Some banks offer cash bonuses to bring in new customers. There are often requirements that need to be met in order to qualify for these bonuses, so you’ll want to pay attention to those prior to applying. This list includes banks offer bonuses for opening a savings account.

1. Discover – $200 bonus with $25,000 minimum deposit + 1.80% APY on all balances

Discover Bank


on Discover Bank’s secure website

Member FDIC

Largely known for its credit cards, Discover also offers an array of high-yield deposit accounts. With roots as the Greenwood Trust Company, founded in 1911, Discover Bank came into being by name in 2000.

You have until Dec. 2, 2019 to open a new Discover Online Savings Account and redeem this bonus offer. If you deposit at least $15,000 into the new account by Dec. 16, you’ll earn a $150 bonus. Deposit at least $25,000 by the same date, and you’ll earn a $200 bonus. If you qualify, the bonus will be deposited by Dec. 30. You can apply online or by phone using the code MM1119.

The account itself earns at a solid 1.80% APY, and interest is compounded daily. There are no minimum deposit or balance requirements or a monthly fee.

2. Citibank – $400 bonus with $15,000 minimum deposit



on Citi’s secure website

Member FDIC

Based in Sioux Falls, S.D., Citi traces its history back to New York City in 1811.

Snag a $400 from Citibank by being a new customer an opening a Citibank Account Package by Dec. 31. Deposit at least $15,000 in either the checking or savings account within the package within 30 days of opening the account. The money must be new to Citibank and kept across both accounts for 60 days.

The Citibank Account package includes both the checking and savings account. There is a $25 monthly fee which you can waive with a $10,000 minimum balance across both accounts. The checking account earns a 0.01% APY, and the savings account will earn between 0.04% and 0.13%, depending on your balance. Citibank offers a mobile app to access your accounts.

3. Associated Bank — $400 bonus with $25,100 minimum deposit

Associated Bank, NA


on Associated Bank, NA’s secure website

Member FDIC

Associated Bank was founded in 1970 when three Northeast Wisconsin banks merged. It is headquartered in Green Bay, Wisc.

Earn a $400 bonus when you open both an Associated Choice Checking account and an Associated Relationship Savings account by June 30, 2020. Open the Choice Checking account with at least $100. You must also make three payments through Associated Bank Online Bill Pay or at least one direct deposit of $300 or more within 45 days of account opening. Open the savings account with at least $25,000. You must maintain a $25,000 minimum combined balance between the two accounts for 90 days to receive the reward 120 days after account opening.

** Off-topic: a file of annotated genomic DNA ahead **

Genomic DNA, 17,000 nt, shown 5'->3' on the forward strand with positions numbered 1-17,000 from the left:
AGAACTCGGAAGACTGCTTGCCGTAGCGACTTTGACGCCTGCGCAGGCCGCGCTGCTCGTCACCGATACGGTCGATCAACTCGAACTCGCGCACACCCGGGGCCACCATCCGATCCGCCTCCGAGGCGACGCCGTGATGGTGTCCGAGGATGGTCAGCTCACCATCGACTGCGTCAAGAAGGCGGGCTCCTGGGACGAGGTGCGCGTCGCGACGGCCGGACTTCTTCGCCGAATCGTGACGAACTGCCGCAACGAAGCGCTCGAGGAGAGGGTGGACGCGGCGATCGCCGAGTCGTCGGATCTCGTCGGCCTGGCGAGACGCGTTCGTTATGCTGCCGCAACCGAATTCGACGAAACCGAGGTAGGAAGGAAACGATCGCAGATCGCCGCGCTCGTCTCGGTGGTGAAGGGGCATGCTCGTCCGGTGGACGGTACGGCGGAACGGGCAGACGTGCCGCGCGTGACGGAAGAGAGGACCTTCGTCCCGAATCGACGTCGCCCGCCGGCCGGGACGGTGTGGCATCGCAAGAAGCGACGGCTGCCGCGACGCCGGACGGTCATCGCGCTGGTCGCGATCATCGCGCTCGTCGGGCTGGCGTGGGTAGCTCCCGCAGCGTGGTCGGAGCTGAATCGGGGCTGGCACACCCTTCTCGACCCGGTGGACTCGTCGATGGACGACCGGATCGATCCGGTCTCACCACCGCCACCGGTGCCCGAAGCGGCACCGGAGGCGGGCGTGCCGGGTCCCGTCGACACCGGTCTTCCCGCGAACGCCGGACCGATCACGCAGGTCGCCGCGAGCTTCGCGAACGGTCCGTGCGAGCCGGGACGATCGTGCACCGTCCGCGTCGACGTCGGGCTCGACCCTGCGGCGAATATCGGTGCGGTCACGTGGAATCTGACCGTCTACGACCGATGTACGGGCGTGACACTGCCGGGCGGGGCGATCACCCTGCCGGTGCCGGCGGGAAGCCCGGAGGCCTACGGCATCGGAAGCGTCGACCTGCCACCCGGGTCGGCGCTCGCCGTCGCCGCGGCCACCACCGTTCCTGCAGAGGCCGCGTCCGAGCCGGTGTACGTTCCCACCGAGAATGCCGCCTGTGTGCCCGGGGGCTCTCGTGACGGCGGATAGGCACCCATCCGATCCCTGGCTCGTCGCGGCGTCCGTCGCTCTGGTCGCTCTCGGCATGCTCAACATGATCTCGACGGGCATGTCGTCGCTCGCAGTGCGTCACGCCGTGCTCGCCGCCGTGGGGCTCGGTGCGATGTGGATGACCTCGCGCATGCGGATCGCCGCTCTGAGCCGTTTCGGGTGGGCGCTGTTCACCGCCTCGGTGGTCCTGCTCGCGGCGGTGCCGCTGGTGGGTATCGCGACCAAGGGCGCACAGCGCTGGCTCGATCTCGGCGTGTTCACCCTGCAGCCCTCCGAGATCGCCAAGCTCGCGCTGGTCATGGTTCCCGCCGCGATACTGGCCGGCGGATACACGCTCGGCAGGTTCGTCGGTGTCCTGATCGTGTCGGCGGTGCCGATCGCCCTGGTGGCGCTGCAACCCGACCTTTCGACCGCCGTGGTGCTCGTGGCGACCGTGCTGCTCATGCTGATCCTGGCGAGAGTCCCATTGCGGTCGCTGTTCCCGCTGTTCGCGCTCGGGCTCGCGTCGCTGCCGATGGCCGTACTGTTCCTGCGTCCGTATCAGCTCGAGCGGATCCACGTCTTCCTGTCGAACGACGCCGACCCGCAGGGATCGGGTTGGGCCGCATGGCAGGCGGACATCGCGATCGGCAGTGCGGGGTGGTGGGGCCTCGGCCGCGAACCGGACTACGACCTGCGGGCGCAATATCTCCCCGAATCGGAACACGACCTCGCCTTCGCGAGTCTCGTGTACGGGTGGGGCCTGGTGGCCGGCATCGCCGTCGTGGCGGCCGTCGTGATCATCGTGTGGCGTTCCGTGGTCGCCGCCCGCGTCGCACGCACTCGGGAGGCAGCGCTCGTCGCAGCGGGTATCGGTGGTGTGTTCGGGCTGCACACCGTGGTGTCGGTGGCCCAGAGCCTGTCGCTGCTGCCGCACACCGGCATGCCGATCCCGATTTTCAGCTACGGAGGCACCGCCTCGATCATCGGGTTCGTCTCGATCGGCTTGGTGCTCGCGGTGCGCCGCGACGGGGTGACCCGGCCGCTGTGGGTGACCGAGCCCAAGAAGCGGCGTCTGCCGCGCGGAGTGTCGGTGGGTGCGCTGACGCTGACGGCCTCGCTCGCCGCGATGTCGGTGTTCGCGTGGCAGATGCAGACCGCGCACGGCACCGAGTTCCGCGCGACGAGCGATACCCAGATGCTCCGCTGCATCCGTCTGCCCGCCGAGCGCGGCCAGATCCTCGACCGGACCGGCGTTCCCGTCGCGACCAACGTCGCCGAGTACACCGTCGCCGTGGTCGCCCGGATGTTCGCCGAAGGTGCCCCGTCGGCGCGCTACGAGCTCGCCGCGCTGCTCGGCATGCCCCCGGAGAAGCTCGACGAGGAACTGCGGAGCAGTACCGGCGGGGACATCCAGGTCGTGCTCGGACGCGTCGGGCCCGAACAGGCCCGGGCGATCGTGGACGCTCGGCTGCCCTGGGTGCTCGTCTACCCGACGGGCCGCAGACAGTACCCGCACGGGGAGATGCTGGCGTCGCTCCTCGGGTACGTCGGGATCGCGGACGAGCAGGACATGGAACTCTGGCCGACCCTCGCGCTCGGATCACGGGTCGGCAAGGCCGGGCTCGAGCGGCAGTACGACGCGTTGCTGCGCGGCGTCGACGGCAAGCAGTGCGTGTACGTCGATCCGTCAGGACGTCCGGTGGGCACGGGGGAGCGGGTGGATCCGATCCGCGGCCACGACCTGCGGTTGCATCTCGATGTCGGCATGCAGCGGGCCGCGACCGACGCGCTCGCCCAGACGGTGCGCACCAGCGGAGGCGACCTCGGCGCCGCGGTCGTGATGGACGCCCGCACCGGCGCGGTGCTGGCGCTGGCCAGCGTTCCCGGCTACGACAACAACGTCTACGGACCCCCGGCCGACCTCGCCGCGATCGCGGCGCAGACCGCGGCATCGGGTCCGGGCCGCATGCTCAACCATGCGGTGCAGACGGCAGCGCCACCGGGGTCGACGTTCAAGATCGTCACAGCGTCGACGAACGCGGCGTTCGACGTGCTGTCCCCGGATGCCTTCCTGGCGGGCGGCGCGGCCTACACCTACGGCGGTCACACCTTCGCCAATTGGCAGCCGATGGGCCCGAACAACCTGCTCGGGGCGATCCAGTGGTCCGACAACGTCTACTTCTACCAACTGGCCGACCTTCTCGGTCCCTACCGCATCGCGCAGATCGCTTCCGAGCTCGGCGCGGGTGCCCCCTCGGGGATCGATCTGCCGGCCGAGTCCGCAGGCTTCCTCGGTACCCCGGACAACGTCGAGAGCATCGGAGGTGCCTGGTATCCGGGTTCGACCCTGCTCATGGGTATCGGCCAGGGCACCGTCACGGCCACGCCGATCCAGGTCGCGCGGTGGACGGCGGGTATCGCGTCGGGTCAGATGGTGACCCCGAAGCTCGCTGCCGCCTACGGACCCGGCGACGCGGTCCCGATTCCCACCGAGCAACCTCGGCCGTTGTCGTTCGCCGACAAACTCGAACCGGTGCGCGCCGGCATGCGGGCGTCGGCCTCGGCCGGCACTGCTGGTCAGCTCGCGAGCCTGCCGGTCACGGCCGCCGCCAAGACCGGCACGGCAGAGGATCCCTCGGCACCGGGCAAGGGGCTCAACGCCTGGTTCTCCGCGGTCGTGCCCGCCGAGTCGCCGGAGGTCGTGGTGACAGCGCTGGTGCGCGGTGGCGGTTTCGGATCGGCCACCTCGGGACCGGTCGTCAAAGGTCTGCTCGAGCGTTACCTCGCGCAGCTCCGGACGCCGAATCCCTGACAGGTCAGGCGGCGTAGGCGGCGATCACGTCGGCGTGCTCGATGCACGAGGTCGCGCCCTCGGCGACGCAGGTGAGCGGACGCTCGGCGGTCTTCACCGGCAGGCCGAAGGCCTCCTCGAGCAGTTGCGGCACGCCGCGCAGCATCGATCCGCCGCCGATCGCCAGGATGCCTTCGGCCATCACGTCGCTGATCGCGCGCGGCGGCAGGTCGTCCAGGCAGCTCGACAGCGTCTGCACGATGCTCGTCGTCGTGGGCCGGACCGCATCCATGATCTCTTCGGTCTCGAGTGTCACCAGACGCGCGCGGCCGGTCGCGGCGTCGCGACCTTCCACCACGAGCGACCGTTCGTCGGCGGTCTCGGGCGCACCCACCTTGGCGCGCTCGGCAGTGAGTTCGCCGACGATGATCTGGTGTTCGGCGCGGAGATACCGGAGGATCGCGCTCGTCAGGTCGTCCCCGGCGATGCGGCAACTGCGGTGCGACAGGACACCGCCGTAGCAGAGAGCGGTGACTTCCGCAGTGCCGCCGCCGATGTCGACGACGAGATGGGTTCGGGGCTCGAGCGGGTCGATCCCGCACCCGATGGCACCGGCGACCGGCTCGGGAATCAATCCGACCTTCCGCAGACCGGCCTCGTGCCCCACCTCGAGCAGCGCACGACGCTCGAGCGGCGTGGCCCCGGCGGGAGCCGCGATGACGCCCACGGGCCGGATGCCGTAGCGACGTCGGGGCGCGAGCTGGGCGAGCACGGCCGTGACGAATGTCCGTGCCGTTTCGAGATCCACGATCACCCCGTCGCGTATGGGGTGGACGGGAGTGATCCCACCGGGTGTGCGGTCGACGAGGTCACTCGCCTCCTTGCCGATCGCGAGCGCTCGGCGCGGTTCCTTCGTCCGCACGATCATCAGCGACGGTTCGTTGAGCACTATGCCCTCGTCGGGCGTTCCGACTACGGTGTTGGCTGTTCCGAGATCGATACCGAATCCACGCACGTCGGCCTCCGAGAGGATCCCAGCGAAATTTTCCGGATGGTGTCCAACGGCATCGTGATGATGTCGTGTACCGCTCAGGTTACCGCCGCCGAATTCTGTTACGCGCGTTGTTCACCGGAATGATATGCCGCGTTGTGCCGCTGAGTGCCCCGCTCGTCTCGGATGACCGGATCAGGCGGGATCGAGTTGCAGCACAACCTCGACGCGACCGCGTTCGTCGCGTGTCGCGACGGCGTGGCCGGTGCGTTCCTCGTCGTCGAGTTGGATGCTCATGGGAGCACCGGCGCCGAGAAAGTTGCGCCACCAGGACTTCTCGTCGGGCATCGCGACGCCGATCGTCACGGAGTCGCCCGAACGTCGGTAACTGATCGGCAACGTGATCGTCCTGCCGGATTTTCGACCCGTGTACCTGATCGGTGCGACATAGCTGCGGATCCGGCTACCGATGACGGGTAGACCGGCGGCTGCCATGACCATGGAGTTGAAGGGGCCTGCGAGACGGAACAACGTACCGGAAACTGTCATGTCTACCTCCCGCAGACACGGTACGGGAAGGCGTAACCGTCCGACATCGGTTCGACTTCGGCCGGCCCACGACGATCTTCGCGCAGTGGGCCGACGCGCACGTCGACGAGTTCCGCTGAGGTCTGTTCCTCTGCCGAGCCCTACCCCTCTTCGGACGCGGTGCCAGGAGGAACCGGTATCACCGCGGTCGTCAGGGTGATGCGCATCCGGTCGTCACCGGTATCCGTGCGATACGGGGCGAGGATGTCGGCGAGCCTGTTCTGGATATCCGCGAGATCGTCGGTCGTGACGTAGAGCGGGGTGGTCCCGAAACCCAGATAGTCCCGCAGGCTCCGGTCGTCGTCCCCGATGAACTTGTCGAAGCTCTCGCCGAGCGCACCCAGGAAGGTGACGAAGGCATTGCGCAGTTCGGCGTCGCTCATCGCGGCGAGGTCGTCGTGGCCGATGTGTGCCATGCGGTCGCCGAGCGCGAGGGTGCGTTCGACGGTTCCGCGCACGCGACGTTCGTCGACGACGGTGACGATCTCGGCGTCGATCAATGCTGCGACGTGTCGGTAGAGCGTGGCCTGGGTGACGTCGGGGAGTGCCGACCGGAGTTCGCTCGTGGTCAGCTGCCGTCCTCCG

Email yourself a coupon code from the offer page to bring into a branch to redeem. Your new accounts must be funded with new money not already held with Associated Bank. Associated Bank employees and customers who already have or have had a checking account or Associated Relationship Savings account at Associated Bank within the last six months are not eligible for the offer.

The Associated Choice Checking account earns between 0.01% and 0.05% APY, where higher balances earn higher rates. There is a $25 monthly fee, which you can waive with at least $10,000 in combined deposit accounts or either an HSA or investment account. The Associated Relationship Savings account earns according to balance tiers, between 0.10% and 1.35% APY.

4. Chase – Up to $350 bonus with $10,000 minimum deposit and direct deposit in a qualifying checking account

Chase Bank


on Chase Bank’s secure website

Member FDIC

Established way back in 1824, Chase is headquartered in Columbus, Ohio. It has a presence in 33 states and Washington D.C.